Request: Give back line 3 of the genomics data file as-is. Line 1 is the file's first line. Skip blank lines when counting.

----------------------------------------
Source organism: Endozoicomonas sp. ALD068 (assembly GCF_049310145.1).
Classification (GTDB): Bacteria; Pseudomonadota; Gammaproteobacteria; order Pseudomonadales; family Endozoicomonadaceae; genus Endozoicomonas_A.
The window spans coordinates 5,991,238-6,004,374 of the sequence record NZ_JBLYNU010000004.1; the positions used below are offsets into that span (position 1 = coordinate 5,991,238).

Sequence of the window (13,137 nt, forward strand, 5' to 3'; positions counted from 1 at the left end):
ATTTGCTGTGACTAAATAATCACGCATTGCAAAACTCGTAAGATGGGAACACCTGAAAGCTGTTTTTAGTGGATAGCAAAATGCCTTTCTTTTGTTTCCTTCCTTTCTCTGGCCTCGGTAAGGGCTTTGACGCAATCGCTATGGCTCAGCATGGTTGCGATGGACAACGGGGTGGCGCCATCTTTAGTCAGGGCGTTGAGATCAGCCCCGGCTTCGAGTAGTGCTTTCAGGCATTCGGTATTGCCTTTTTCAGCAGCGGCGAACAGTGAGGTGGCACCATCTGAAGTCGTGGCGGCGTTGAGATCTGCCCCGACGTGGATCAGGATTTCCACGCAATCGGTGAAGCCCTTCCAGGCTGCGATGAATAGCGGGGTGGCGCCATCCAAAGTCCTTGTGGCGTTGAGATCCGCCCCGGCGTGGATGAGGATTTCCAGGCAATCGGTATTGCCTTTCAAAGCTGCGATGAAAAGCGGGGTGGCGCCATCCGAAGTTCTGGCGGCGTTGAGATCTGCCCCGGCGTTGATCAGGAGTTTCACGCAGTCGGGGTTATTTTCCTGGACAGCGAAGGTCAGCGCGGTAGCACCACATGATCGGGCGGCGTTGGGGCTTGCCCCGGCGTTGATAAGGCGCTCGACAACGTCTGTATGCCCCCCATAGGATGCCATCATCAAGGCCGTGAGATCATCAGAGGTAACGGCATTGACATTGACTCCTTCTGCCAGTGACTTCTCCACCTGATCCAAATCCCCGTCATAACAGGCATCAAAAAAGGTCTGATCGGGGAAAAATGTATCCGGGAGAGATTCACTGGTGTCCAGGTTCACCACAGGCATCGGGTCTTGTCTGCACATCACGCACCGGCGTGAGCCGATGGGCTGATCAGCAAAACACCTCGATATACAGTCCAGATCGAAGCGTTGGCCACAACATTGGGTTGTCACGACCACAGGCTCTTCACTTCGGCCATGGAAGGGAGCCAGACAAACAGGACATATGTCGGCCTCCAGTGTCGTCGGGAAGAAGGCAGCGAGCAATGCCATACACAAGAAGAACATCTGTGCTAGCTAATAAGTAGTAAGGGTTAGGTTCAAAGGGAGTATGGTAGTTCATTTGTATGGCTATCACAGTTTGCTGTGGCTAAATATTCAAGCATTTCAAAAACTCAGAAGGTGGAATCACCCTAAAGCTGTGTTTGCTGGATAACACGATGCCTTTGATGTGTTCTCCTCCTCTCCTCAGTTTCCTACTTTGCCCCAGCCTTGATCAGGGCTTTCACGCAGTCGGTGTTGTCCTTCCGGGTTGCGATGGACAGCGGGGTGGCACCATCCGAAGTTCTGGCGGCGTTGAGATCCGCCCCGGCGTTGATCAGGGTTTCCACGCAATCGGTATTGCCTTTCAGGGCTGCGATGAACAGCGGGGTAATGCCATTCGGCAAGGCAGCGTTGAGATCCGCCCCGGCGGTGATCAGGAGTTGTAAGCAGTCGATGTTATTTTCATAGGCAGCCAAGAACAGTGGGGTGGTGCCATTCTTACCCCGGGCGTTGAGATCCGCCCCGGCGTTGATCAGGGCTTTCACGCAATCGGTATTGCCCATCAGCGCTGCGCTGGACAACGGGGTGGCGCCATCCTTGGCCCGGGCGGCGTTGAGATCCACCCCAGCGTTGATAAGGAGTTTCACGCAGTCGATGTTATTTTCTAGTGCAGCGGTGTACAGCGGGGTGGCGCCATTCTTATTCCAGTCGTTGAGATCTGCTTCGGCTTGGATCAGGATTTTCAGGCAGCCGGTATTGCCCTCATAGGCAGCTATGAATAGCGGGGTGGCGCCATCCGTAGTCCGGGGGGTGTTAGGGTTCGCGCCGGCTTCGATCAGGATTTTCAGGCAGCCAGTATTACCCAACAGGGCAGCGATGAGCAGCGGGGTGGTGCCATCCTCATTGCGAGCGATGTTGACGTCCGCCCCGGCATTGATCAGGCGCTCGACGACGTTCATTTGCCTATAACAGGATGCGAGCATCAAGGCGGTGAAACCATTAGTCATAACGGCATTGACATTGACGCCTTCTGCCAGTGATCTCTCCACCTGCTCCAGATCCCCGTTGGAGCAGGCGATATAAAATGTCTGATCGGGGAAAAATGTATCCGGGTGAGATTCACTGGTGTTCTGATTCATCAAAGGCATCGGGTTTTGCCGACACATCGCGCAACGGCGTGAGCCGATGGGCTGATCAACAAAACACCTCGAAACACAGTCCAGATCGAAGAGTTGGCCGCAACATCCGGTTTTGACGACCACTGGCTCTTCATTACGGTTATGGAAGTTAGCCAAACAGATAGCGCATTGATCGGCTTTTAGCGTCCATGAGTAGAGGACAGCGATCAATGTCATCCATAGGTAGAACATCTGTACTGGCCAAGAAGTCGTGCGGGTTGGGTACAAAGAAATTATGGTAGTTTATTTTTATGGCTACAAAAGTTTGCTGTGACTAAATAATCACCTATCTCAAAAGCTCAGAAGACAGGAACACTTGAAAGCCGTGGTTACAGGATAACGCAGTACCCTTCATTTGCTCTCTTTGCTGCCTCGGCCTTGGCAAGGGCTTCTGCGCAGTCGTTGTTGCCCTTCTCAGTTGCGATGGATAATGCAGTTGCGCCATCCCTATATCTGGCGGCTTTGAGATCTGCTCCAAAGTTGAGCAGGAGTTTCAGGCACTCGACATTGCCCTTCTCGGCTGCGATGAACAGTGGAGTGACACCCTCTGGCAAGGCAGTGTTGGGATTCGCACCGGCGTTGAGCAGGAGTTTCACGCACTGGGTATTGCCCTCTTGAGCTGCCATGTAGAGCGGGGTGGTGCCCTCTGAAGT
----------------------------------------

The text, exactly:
The window spans coordinates 5,991,238-6,004,374 of the sequence record NZ_JBLYNU010000004.1; the positions used below are offsets into that span (position 1 = coordinate 5,991,238).